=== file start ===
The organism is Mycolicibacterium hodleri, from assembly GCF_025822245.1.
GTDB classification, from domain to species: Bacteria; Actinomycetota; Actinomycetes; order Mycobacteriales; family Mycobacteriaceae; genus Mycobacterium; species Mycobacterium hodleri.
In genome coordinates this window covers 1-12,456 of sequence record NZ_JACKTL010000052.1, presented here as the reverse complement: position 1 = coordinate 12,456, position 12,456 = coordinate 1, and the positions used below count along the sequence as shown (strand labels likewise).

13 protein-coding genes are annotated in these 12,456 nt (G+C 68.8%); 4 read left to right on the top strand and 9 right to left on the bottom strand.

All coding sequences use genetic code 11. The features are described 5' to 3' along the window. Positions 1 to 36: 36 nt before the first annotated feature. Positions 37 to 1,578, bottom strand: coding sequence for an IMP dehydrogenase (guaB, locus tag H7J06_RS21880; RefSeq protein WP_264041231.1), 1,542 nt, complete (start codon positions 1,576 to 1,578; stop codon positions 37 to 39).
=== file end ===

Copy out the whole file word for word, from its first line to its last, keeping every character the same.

The organism is Mycolicibacterium hodleri, from assembly GCF_025822245.1.
GTDB classification, from domain to species: Bacteria; Actinomycetota; Actinomycetes; order Mycobacteriales; family Mycobacteriaceae; genus Mycobacterium; species Mycobacterium hodleri.
In genome coordinates this window covers 1-12,456 of sequence record NZ_JACKTL010000052.1, presented here as the reverse complement: position 1 = coordinate 12,456, position 12,456 = coordinate 1, and the positions used below count along the sequence as shown (strand labels likewise).

13 protein-coding genes are annotated in these 12,456 nt (G+C 68.8%); 4 read left to right on the top strand and 9 right to left on the bottom strand.

All coding sequences use genetic code 11. The features are described 5' to 3' along the window. Positions 1 to 36: 36 nt before the first annotated feature. Positions 37 to 1,578, bottom strand: coding sequence for an IMP dehydrogenase (guaB, locus tag H7J06_RS21880; RefSeq protein WP_264041231.1), 1,542 nt, complete (start codon positions 1,576 to 1,578; stop codon positions 37 to 39).